Lessons learned in fiscal follies

No one said lawmaking was pretty. But in the last few days we’ve seen wily veterans (e.g. Vice President Joe Biden, Sen. Mitch McConnell, House Speaker John Boehner) figure a path to sanity, sidestepping extremists on both sides and handling their own side like a world-class jockey steering a temperamental 3-year-old horse to the finish line. There are plenty of miffed activists on both sides, but they should breathe deeply and reflect on some critical lessons:

1. The president, sorry to say, is useless in these things. Boehner will never reach a deal, grand or otherwise, with him. Better to pass House bills, try to work it out with the Senate and then call in Biden. It will save everyone a lot of time and aggravation.

President Obama proved incapable of dealmaking again- Carolyn Kaster/Associated Press

2. The intransigent get cut out. The House Republicans who undercut Boehner on Plan B made themselves and him irrelevant in crafting the final fiscal cliff bill. Likewise, Sen. Harry Reid’s stubbornness left him on the sidelines, giving way to Biden, who worked out the deal with McConnell. Having cut themselves out at the $1 million threshold, the House Republicans were then powerless to come up with an alternative to the Senate fiscal cliff bill. Game, set and match to the dealmakers and to those who can see a couple moves ahead.

3. Club for Growth, Heritage Action Network and a slew of other right-wingers who inveighed against a deal lost badly. They can make trouble but not a deal, and this is their great weakness. By contrast, the archenemy of liberal big spenders, Grover Norquist, encouraged Republicans to make the smart deal and protect as many taxpayers as possible. If the House had listened to him on Plan B, the final deal certainly would have been better for conservatives.

4. President Obama is entirely uninterested in real entitlement reform and spending restraint. To achieve anything, the GOP will either have to threaten convincingly to turn off the credit line in the upcoming debt-ceiling fight and/or win the Senate in 2014. Anyone who argued Obama was concerned with fiscal discipline has been made to look like a fool. The challenge is now how to get around the president to obtain fiscal sanity.

5. The Republicans to a large degree got the monkey off their backs by agreeing that taxes will rise on the richest taxpayers. Obama repeatedly accused them of protecting the super-rich at the expense of others; this was proven, definitively I think, to be false. When it comes to entitlement reform the GOP should now be the one urging the rich to pony up more. This underscores the importance of making the GOP the party of entrepreneurs, growth and opportunity, not the defenders of the rich.

6. Liberals have it only partially right about Republicans being “the problem.” There is a faction of the Republicans that certainly opposes reasonable governance, but they are not a majority of the elected officials or the electorate. The sane right and the moderate left should stop insulting each other and figure out how to craft some meaningful compromises. Biden and McConnell vs. Sens. Tom Harkin (D-Iowa) and Mike Lee (R-Utah)!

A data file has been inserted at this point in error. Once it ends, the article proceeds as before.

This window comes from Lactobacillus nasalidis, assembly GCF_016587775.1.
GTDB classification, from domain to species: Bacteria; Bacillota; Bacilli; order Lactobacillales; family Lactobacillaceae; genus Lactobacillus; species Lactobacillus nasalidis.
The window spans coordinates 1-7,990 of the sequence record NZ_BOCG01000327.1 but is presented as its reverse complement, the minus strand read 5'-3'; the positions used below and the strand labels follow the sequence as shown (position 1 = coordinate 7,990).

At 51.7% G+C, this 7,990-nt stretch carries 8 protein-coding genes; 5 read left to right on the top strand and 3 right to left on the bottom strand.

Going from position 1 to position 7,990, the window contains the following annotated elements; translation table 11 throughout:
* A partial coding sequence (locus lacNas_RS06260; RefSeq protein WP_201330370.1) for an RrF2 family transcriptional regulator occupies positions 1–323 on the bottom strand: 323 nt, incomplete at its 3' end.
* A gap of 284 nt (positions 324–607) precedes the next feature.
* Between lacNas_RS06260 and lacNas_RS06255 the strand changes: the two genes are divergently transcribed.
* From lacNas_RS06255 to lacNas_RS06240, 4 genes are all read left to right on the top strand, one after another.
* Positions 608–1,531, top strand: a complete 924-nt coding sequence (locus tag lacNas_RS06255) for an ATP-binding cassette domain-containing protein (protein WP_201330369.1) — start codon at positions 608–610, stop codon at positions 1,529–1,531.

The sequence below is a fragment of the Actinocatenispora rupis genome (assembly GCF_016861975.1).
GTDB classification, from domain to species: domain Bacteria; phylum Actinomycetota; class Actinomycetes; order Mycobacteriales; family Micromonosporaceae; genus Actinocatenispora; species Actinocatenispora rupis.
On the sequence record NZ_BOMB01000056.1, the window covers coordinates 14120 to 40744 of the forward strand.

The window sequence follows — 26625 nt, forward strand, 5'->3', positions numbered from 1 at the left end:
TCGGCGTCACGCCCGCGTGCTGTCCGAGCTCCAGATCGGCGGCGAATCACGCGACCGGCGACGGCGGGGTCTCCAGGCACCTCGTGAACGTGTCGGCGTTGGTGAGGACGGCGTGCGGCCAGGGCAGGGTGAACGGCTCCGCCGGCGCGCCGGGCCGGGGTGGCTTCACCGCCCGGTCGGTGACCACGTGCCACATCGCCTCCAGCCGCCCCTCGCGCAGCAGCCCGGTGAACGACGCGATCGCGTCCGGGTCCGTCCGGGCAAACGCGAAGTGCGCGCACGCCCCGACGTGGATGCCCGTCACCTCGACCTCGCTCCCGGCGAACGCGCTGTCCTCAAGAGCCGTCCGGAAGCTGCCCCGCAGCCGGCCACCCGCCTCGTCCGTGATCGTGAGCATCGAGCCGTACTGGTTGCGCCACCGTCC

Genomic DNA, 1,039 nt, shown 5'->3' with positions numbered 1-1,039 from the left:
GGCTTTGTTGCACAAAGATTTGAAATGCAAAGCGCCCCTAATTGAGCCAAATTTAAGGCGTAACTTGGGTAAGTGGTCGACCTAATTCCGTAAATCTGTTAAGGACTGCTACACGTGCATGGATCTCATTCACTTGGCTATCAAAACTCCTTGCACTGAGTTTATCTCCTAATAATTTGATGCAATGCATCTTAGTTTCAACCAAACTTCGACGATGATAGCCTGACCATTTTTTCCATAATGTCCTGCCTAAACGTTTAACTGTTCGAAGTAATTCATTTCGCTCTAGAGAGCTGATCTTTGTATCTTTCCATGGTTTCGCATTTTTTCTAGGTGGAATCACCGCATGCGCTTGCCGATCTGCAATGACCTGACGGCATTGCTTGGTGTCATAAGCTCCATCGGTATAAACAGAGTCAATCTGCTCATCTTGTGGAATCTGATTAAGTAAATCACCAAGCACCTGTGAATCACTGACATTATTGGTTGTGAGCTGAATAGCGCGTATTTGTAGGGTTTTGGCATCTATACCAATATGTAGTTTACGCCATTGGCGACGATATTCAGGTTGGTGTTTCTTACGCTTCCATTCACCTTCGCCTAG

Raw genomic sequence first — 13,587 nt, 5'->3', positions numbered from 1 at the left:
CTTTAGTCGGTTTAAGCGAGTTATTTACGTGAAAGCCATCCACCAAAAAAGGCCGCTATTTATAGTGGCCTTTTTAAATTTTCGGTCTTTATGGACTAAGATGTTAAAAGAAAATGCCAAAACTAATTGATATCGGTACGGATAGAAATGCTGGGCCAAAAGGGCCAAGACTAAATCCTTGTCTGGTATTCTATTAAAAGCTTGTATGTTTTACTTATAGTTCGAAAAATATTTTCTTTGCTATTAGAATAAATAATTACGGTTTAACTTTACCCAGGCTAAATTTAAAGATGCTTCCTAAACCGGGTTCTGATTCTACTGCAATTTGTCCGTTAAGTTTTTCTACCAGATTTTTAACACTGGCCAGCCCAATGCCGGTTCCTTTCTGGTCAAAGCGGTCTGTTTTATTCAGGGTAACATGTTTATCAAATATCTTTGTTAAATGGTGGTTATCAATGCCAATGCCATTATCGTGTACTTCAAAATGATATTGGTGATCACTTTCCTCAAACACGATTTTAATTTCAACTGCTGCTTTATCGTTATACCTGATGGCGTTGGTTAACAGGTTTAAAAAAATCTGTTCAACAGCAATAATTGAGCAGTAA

7.  Never underestimate Boehner. He got his legs cut out from him on Plan B. He regrouped and figured out how to let his conference vent and prove to themselves they lacked votes to pass an alternative to the Senate deal. He then steered the House to the only rational choice — approval of the Senate bill. This mix of group psychology and poker playing is why he is in the position he is. Is he the most articulate spokesman for conservatism or the most wonkish Republican? Of course not. But his job is supremely important and he did it well in getting the very best deal he could obtain.

8. The loudest voices do not have the upper hand in government. The screechiest right-wingers and the most strident left-wingers get lots of attention and command much more attention than deserved. Political coverage gets badly skewed by dwelling on these figures. But it is a mistake to conflate Harkin with the entire Democratic Party or Club for Growth with the GOP. For all the damage done to political parties (largely attributable to the scourge of campaign finance reform) they still play a useful role in organizing and moderating the two national parties.

9. Those wary of serious gun-control measures can probably rest easy. I see no Democratic lawmaker capable of pushing through controversial legislation. The White House certainly can’t initiate much of anything. If we have learned anything it is that without Boehner and McConnell nothing gets done.

10. The fiscal cliff vote was a litmus test: Can we govern ourselves? The answer is: Just barely. Let’s hope lawmakers build on this very minimal deal, that in large part simply sets up the next big fight.

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